While a much more important story plays out behind the scenes, the Connecticut media remain mesmerized by the nonexistent political future of Linda McMahon, who just blew through $50 million of her World Wrestling Entertainment-generated wealth to lose the U.S. Senate race there by double digits and help drag the state Republican Party down to a shutout defeat in every Congressional and statewide election race.
Commentators with way too much time on their hands are wasting the time of the rest of us speculating about a new run by McMahon in 2012 for Connecticut’s other Senate seat. One variation inexplicably floats her name for state party chair. I haven’t yet seen anyone nominate Linda for secretary-general of the United Nations, based on her sterling Senate campaign, but that’s probably coming.
The much more important story, playing out right under the noses of Nutmeg State journalists, is ongoing investigations of WWE’s business practices. The state of Connecticut is in the midst of auditing what many believe to be the clear misclassification of wrestlers as independent contractors. And when new Senator Richard Blumenthal, who defeated McMahon, takes office in January, he is expected to do something about reenergizing other probes of pro wrestling out of Washington.
As readers of this blog know, there is a long history of government investigations of Vince and Linda McMahon’s company. With the goal of improving general understanding of the challenge of bringing the publicly traded WWE to account for the last generation’s pandemic of industrial deaths, let’s review how its privately owned predecessor, TitanSports/World Wrestling Federation, wriggled off the hook of a two-pronged federal investigation in the 1990s. Back then a grand jury investigated the company both on allegations that it harbored a circle of employees and executives who abused underage boys, and on charges that it brokered illegal steroid transactions between its wrestlers and its already convicted Pennsylvania ringside physician, Dr. George Zahorian.
The WWE legal team was and still is headed by partner Jerry McDevitt of the Pittsburgh law firm now named K&L Gates. McDevitt got a major assist from another current partner at the firm, Laura Brevetti, who defended Vince McMahon at the 1994 federal trial – along with undercover support from Brevetti’s “fixer” husband Martin Bergman, a crony of then New York mayor Rudy Giuliani.
Team McMahon’s basic approach was that the best defense was a good offense. The year 1993 was one of carefully coordinated PR whose purpose was less to tell WWF’s side of the story than to chill the very telling of that story by others.
Tom Cole, the main pedophile accuser, got fired by the company for the second time early that year, perhaps because he refused to coordinate and share his grand jury testimony. (In May, Cole sued the McMahons a second time.)
In March, WWF sued Geraldo Rivera for libel for reporting the claim of ex-referee Rita Chatterton that Vince had raped her.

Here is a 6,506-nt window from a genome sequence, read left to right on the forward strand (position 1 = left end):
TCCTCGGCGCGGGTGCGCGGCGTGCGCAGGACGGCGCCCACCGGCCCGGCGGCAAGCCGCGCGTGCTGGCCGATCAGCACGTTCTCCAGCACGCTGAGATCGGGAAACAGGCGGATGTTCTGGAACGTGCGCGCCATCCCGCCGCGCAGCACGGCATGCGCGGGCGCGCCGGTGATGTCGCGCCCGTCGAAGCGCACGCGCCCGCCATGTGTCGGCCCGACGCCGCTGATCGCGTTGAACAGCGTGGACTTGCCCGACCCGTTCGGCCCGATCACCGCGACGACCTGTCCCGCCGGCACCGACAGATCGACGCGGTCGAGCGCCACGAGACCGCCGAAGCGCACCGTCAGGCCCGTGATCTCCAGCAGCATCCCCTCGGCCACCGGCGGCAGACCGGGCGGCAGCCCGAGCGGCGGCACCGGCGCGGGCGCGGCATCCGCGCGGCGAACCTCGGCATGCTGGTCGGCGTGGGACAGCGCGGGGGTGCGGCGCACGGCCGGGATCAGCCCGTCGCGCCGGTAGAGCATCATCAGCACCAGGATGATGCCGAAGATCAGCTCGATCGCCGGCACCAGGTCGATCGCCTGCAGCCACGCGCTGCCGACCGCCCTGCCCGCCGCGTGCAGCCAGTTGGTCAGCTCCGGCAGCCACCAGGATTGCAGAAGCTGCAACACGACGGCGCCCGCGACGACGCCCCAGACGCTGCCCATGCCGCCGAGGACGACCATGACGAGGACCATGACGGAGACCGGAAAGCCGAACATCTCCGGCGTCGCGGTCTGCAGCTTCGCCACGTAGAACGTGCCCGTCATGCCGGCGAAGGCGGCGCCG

In September, I was subpoenaed for testimony in another WWF libel suit, against the New York Post and sports columnist Phil Mushnick. I decided to fight the subpoena with California’s journalist shield law, and the McDevittites dropped it. In due course they dropped both the Rivera and Mushnick lawsuits themselves.
Also in 1993, and continuing to the eve of the steroid trial the next year, the company filed spurious claims with the Justice Department’s Office of Professional Responsibility against Anthony Valenti, chief investigator for the U.S. Attorney’s Office for the Eastern District of New York, and prosecutor Sean O’Shea. Marty Bergman – posing as an independent freelance writer and not disclosing his relationship with Brevetti – co-authored articles in The New York Observer about these self-generated “investigations” of Valenti and O’Shea. Joe Conason, the executive editor of the Observer, later admitted he had been duped. Bergman’s co-author agreed that he and Conason had been taken for a ride, one designed to throw prosecutor O’Shea off his game.
I’ll get to that last point, among other things, in the second part of this series. For now, it’s important to reflect on how the WWF allegation against Valenti (along with the chilling, if baseless, libel suits against journalists) eliminated the sex charges from both the public conversation and the prosecutorial bill. Valenti was accused of colluding with an NBC investigative producer in leaking secret grand jury information. Ultimately, NBC did not air the story on which it had been working.
The dropping of sex charges was a significant victory for McDevitt and his operatives. The reality is that indictment on those allegations (whether or not they were fair) might well have sunk WWF even if Vince and company were later found not guilty at trial. The steroid charges, by contrast, were far more survivable, even in the unhappy event that there would be a conviction at trial.
NEXT: Additional related reading from this blog’s archive.
TOMORROW: Part 2, How the McMahons beat the steroid charges.